Psittacine Beak and Feather Disease - due to available testing, we see fewer affected cockatoos than we did ten or twenty years ago. The disease does occur in African Grays, Eclectus, and lovebirds more commonly now. A PCR test is available and confirmatory in clinically affected birds, or on repeat positive testing

Polyoma virus has taken a great toll on the avicultural industry in the U. S. as well as causing much heartbreak and controversy between owners, breeders, and pet stores. The disease is predominately manifested as an acute death in well-fleshed fledgling birds, with classic signs of hemorrhage, pale breast musculature, petechiation and ecchymosis on the heart, pericardial effusion, and a swollen, pale liver. Recent research has indicated that adult birds may be as susceptible to Polyoma virus as are juveniles, however, they rarely develop clinical disease. This susceptibility of adults may act as a reservoir in an aviary or pet store population. Three different tests are currently available. Two of these are PCR (polymerase chain reaction - DNA testing). This test can be performed on a cloacal swab, where a positive result indicates that the bird is currently shedding the virus.6 The same test, when applied to serum, will show recent exposure to the virus, while portions of the viral DNA are still present in the circulation. In the absence of clinical disease, this test does not indicate whether the bird has overcome the infection and will survive. The third test is an antibody test, which demonstrates previous exposure to the virus. Whether a clinically normal adult bird can harbor this virus latently is not known. Extensive research at the University of Georgia has failed to locate any site of latency to date in non-budgerigar species of psittacines (Branson Ritchie, personal communication, January, 1998). A vaccine is available, and should be administered at 2-3 week intervals, starting at 4-5 weeks of age, and continuing until the bird is immune competent if it is to be exposed to other birds. This may necessitate two, three, or even four vaccinations with the current policy in the U.S. of selling young birds to pet stores while they are still hand feeding. The pet stores then house these birds in the same enclosures as birds from other sources and sell them while they are still not weaned, often to inexperienced owners. Besides the increased risk of Polyoma exposure with this sequence, the incidence of hand feeding accidents and aspiration pneumonia, or the inadvertent starvation of birds by first time owners are frequent occurrences. Unfortunately, the economics of aviculture make it unlikely that this will change in the near future, especially with the myth that a bird that is hand fed by its new owner will bond more effectively. Hopefully, the combination of education of the clients and the increased prevalence of vaccination against Polyoma will eventually decrease or eliminate its devastating effects.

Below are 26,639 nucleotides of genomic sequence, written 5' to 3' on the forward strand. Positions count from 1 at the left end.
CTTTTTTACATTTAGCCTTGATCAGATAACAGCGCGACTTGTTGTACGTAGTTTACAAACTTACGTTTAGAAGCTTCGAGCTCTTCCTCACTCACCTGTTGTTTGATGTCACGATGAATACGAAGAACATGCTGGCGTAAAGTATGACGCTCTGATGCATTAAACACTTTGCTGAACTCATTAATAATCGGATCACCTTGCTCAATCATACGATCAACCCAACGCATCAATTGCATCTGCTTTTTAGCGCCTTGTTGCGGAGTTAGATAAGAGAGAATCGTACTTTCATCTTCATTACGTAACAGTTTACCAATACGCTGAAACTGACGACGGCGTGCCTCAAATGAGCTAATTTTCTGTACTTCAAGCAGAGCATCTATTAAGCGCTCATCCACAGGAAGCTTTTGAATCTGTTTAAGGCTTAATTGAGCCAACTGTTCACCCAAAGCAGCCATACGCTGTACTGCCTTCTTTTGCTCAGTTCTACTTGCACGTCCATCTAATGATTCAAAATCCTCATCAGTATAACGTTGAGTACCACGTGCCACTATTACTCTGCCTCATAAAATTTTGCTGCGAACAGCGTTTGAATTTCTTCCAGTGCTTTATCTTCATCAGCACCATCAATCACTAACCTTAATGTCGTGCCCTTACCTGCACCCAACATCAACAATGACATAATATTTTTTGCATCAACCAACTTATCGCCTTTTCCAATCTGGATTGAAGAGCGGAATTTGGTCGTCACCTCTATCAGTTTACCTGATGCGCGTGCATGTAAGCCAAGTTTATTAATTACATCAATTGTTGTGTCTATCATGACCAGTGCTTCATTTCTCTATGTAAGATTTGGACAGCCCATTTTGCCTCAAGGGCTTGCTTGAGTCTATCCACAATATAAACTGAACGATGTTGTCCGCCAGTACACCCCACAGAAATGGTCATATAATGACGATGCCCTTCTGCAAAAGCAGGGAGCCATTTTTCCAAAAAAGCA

Preen gland (uropygial gland) - infection or neoplasia? (Note - Amazons do not possess a preen gland. The psittacine species most commonly affected with uropygial gland problems seem to be cockatiels and cockatoos.)